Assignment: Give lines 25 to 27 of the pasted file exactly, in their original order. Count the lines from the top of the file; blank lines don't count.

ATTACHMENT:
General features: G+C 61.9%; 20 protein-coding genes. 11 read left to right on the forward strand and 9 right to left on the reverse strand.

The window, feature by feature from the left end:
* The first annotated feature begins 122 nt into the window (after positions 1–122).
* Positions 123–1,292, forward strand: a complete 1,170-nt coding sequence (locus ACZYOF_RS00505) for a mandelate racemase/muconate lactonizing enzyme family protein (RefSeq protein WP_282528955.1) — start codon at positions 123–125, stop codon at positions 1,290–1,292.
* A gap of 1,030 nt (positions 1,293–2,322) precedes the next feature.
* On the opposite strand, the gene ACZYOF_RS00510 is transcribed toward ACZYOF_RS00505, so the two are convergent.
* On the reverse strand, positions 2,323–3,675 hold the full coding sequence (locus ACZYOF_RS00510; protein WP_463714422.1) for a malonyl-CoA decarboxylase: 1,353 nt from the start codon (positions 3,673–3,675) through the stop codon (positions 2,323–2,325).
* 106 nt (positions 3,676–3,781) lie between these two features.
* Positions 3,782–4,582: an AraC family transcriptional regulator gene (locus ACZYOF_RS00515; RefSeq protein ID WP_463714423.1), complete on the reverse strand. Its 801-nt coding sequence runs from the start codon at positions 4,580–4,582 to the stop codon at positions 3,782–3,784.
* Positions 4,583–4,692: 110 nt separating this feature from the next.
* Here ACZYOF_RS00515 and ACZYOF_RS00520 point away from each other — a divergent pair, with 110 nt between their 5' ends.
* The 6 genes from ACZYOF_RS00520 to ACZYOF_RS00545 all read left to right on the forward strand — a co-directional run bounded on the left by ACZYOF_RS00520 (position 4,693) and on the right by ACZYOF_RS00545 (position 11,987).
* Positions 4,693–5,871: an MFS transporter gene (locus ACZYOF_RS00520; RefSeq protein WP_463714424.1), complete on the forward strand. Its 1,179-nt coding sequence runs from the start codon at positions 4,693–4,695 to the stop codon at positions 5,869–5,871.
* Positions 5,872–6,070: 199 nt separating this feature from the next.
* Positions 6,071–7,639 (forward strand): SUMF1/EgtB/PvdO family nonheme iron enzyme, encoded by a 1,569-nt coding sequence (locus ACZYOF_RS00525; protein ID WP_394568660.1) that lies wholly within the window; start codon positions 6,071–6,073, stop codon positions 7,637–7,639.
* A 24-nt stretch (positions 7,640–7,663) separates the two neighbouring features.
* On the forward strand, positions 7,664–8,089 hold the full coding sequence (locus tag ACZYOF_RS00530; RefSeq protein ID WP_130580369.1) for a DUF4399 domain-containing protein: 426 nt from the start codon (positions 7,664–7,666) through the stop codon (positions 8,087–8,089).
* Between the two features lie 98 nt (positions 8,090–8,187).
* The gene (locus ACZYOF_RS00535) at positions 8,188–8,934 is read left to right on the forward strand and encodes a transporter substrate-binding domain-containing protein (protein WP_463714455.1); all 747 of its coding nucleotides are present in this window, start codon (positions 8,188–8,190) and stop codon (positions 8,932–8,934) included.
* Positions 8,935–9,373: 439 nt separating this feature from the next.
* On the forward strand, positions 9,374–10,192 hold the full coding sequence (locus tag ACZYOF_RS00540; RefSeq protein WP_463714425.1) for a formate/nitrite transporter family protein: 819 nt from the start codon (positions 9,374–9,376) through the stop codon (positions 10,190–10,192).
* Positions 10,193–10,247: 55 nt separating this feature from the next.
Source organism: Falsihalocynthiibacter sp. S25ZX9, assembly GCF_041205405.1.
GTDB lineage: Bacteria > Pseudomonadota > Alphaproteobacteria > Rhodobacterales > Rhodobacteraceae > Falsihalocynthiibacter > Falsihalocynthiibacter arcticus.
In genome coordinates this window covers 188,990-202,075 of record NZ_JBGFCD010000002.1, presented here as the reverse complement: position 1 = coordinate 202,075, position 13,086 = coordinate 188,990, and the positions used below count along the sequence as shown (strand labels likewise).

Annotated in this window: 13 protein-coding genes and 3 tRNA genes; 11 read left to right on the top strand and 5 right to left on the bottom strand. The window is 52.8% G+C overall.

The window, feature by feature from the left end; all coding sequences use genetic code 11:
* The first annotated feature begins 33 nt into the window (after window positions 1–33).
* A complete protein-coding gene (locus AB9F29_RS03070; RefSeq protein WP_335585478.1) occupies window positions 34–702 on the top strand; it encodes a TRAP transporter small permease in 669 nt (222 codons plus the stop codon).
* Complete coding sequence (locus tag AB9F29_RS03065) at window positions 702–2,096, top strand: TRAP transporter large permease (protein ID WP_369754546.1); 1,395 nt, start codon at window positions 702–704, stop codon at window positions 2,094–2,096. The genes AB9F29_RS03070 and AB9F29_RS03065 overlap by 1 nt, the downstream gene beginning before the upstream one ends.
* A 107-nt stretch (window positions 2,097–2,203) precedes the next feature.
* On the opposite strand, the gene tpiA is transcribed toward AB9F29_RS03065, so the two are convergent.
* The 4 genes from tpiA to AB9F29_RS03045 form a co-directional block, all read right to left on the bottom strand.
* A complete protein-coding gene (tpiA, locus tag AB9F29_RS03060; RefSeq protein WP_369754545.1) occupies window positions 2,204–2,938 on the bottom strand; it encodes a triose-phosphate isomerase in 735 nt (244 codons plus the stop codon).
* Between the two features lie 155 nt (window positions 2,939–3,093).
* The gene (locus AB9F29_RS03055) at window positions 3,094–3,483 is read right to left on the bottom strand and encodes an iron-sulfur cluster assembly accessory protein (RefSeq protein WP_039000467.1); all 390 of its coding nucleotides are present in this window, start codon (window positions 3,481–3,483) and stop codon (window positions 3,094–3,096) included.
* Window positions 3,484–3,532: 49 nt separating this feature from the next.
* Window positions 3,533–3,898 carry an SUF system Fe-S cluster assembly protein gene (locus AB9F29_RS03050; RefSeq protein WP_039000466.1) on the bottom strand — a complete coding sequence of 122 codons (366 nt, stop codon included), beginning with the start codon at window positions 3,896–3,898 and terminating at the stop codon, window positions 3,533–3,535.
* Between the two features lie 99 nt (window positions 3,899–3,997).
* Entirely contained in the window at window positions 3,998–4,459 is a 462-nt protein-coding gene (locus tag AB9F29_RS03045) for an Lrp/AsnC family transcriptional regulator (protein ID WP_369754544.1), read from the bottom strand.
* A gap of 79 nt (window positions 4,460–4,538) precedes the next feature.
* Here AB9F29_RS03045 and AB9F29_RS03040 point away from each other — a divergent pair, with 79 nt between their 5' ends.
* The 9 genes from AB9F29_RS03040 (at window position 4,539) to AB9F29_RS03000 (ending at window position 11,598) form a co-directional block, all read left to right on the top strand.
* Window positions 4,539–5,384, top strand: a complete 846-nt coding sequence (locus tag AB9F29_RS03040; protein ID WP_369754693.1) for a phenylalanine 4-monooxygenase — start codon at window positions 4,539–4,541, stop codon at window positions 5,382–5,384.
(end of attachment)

In genome coordinates this window covers 188,990-202,075 of record NZ_JBGFCD010000002.1, presented here as the reverse complement: position 1 = coordinate 202,075, position 13,086 = coordinate 188,990, and the positions used below count along the sequence as shown (strand labels likewise).

Annotated in this window: 13 protein-coding genes and 3 tRNA genes; 11 read left to right on the top strand and 5 right to left on the bottom strand. The window is 52.8% G+C overall.

The window, feature by feature from the left end; all coding sequences use genetic code 11: